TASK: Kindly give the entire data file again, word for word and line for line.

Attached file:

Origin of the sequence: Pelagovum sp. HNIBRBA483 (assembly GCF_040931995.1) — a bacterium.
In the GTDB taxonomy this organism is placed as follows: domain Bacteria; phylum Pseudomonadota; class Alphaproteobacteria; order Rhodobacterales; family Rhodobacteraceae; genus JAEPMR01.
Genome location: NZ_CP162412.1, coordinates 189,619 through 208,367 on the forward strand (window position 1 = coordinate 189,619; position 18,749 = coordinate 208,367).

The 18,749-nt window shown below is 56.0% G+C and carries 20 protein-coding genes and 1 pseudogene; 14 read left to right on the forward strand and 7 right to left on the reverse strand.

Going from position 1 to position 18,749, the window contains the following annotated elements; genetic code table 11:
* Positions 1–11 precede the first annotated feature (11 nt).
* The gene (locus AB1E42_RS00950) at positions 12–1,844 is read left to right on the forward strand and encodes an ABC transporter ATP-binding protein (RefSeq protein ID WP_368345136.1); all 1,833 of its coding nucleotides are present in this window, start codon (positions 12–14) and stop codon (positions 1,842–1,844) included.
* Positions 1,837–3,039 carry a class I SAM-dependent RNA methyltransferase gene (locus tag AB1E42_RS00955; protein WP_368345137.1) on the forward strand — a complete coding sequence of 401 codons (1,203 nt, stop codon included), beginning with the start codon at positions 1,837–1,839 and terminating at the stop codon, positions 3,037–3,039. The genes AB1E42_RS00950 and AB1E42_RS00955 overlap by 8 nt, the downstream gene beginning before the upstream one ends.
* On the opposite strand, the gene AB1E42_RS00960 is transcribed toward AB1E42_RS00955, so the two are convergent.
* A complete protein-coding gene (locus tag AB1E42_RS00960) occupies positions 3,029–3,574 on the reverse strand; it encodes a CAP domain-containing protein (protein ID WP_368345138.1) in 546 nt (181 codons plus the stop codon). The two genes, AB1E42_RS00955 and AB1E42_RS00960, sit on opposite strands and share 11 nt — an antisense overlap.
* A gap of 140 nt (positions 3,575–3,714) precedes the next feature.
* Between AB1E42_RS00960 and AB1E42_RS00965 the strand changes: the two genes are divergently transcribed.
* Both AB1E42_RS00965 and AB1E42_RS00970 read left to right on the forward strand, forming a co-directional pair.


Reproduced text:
Origin of the sequence: Pelagovum sp. HNIBRBA483 (assembly GCF_040931995.1) — a bacterium.
In the GTDB taxonomy this organism is placed as follows: domain Bacteria; phylum Pseudomonadota; class Alphaproteobacteria; order Rhodobacterales; family Rhodobacteraceae; genus JAEPMR01.
Genome location: NZ_CP162412.1, coordinates 189,619 through 208,367 on the forward strand (window position 1 = coordinate 189,619; position 18,749 = coordinate 208,367).

The 18,749-nt window shown below is 56.0% G+C and carries 20 protein-coding genes and 1 pseudogene; 14 read left to right on the forward strand and 7 right to left on the reverse strand.

Going from position 1 to position 18,749, the window contains the following annotated elements; genetic code table 11:
* Positions 1–11 precede the first annotated feature (11 nt).
* The gene (locus AB1E42_RS00950) at positions 12–1,844 is read left to right on the forward strand and encodes an ABC transporter ATP-binding protein (RefSeq protein ID WP_368345136.1); all 1,833 of its coding nucleotides are present in this window, start codon (positions 12–14) and stop codon (positions 1,842–1,844) included.
* Positions 1,837–3,039 carry a class I SAM-dependent RNA methyltransferase gene (locus tag AB1E42_RS00955; protein WP_368345137.1) on the forward strand — a complete coding sequence of 401 codons (1,203 nt, stop codon included), beginning with the start codon at positions 1,837–1,839 and terminating at the stop codon, positions 3,037–3,039. The genes AB1E42_RS00950 and AB1E42_RS00955 overlap by 8 nt, the downstream gene beginning before the upstream one ends.
* On the opposite strand, the gene AB1E42_RS00960 is transcribed toward AB1E42_RS00955, so the two are convergent.
* A complete protein-coding gene (locus tag AB1E42_RS00960) occupies positions 3,029–3,574 on the reverse strand; it encodes a CAP domain-containing protein (protein ID WP_368345138.1) in 546 nt (181 codons plus the stop codon). The two genes, AB1E42_RS00955 and AB1E42_RS00960, sit on opposite strands and share 11 nt — an antisense overlap.
* A gap of 140 nt (positions 3,575–3,714) precedes the next feature.
* Between AB1E42_RS00960 and AB1E42_RS00965 the strand changes: the two genes are divergently transcribed.
* Both AB1E42_RS00965 and AB1E42_RS00970 read left to right on the forward strand, forming a co-directional pair.